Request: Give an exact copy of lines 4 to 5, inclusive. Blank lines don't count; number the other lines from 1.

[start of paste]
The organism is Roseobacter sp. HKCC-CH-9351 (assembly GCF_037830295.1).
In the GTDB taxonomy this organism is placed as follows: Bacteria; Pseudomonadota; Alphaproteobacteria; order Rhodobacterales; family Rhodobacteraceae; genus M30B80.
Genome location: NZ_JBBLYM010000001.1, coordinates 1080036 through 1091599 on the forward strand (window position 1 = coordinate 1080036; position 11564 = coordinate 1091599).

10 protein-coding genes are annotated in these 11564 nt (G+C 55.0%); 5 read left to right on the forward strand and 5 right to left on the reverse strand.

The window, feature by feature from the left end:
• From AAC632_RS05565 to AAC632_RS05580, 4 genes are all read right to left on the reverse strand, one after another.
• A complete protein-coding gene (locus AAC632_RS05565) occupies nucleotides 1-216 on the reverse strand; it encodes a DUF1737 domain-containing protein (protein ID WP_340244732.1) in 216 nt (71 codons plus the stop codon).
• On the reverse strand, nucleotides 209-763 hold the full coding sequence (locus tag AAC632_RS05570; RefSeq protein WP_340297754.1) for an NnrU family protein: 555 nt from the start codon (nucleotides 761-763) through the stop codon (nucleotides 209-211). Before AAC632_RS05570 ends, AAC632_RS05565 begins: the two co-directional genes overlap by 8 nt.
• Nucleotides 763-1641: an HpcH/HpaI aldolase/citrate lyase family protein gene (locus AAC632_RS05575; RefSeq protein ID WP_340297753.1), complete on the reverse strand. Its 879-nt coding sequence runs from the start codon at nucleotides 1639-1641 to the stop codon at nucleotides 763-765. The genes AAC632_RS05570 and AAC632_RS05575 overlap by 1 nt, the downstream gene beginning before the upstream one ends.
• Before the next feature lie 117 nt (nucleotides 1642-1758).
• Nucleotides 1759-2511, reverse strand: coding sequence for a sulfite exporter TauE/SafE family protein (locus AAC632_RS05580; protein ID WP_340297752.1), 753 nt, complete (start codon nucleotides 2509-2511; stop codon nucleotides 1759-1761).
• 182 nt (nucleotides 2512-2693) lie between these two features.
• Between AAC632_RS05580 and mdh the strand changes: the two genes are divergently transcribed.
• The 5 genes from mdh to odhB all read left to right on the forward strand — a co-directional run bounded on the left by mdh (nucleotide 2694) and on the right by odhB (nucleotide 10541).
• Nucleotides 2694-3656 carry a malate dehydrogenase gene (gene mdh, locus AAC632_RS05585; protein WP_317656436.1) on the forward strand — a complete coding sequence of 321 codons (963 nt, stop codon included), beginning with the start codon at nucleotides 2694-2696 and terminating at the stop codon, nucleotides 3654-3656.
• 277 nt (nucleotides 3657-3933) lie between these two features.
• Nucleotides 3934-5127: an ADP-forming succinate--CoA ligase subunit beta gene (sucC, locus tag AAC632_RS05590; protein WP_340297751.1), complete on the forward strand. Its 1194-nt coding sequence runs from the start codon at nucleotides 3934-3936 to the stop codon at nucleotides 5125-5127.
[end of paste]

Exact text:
10 protein-coding genes are annotated in these 11564 nt (G+C 55.0%); 5 read left to right on the forward strand and 5 right to left on the reverse strand.

The window, feature by feature from the left end: